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Last Updated: Tuesday, 13 March 2007, 08:48 GMT
Nathan Bracken column
Nathan Bracken
By Nathan Bracken
Australia seam bowler

After a poor finish to our summer with back to back losses to England, then a 3-0 loss to New Zealand in the Chappell-Hadlee trophy series, it became time for this Australian team to put up their hands and be counted.

There was no more time for questions - just answers. We had to improve our skills, knowledge and tactics to if we were to win the World Cup.

Bracken bowling against England
We know we have to play every game at 100 per cent to win

The perfect place to do this was the Caribbean island of St Vincent which we shared with Zimbabwe, Bermuda and England last week.

All teams went through their training paces and warm-up matches trying different ideas and theories and looking to spend some time in match conditions and it was also a great chance to have a look at wickets and adapt to the local climate.

During both games we experimented with different bowling options and fielding positions. One in particular that was noticed was Adam Gilchrist keeping up to the stumps against England.

This is a tactic that has been used in the past in many countries around the world, mainly at the end of an innings but with the flatter slower, slower wickets we encountered in St. Vincent it was used more.

You'll probably see us use it throughout the World Cup. With Adam up to the stumps, it stops the batters advancing down the pitch and helps us bowlers settle into our target areas more easily.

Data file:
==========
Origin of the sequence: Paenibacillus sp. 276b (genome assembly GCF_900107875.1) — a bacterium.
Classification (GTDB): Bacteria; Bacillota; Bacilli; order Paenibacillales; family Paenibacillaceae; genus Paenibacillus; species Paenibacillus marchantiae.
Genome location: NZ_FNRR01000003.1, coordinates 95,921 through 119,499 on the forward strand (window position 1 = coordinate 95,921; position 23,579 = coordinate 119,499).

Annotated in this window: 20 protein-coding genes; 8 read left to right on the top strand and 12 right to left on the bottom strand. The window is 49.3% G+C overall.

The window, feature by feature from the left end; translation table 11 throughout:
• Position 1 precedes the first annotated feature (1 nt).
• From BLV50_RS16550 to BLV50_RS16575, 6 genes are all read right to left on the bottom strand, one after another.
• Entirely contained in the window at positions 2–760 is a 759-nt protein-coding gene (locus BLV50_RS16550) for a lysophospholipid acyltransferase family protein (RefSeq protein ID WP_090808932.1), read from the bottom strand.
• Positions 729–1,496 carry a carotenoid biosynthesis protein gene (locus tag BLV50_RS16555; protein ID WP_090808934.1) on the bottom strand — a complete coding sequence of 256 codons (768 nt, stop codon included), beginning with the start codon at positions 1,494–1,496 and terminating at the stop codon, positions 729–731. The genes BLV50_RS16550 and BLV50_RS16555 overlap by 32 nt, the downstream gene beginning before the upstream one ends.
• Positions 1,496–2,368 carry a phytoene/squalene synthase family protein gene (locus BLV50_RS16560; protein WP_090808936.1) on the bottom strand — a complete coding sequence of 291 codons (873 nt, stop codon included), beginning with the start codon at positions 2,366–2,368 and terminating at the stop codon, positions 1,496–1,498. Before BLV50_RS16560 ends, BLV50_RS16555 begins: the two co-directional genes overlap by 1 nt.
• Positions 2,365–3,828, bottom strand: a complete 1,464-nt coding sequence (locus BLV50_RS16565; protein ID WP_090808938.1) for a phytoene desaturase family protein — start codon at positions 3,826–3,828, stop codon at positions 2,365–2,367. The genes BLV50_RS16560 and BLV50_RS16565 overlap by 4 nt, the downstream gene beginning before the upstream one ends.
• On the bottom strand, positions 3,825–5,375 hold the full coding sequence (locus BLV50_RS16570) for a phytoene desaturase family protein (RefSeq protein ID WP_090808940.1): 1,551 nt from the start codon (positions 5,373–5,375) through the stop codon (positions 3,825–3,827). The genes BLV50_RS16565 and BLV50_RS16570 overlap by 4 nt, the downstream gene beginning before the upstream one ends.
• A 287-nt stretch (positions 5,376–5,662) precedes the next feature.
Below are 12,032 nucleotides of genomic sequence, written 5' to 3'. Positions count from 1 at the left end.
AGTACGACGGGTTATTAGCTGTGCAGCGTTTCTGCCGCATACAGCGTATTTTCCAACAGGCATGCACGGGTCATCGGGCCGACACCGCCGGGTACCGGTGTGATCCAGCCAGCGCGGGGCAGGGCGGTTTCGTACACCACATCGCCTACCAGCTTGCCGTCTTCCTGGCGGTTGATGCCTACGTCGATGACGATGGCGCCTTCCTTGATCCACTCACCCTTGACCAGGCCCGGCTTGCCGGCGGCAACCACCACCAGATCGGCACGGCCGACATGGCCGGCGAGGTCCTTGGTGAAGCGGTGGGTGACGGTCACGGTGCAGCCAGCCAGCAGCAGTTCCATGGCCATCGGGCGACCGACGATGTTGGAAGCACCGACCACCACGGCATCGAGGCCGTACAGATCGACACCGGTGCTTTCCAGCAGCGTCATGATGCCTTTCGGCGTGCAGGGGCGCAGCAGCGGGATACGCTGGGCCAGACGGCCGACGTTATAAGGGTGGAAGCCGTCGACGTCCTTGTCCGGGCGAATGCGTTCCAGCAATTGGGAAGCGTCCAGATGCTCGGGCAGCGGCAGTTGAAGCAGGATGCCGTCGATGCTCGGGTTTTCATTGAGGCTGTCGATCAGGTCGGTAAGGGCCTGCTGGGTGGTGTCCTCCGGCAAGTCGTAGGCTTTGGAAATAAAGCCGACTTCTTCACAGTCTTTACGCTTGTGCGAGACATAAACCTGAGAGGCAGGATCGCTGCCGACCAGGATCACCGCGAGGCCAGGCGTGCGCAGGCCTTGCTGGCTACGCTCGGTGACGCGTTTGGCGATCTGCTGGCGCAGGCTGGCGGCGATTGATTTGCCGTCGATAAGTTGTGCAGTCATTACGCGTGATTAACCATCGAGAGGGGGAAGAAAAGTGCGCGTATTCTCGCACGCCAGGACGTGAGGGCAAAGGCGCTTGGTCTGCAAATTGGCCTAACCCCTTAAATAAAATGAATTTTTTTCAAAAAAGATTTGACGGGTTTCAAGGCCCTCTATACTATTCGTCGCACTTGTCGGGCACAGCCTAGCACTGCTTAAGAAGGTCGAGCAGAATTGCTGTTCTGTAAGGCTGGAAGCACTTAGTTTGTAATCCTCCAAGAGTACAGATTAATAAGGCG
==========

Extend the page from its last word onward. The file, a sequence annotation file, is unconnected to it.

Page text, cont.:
Injuries to members of our ODI team over the past 12 to 18 months gave us a chance to strengthen our bowling and batting stocks and players like Brad Haddin, Mitchell Johnson and Shaun Tait could play very big parts in the World Cup campaign.

Each one of them adds something special to the team but Tait is one of the fastest bowlers going around in world cricket and will play a key role for us during the tournament in the absence of Brett Lee.

Bracken, Stuart Clark and Shaun Tait
Enjoying the beach during some down time between matches

It is important we get off to a good start. Our first game is against Scotland, a team not to be underestimated with two former England players in Dougie Brown and Gavin Hamilton and a number of county cricketers.

We see each game as a stepping stone to the big prize and we are preparing and shaping up to hit the ground running - no slow starts!

The excitement is building as we get closer and closer to the first match and after arriving late at the 2003 World Cup due to an injury to Jason Gillespie, it is great to be here from the start this time.

The opening ceremony was sensational, seeing the displays of West Indies culture and superstars of music like Sean Paul and Shaggy performing.

Now, however, I'm thinking about the next 45 days of cricket to come.

All the top teams will be hard to beat. As we have seen in the last few months anyone can beat anyone if they play well and we know we have to play every game at 100 per cent to win.

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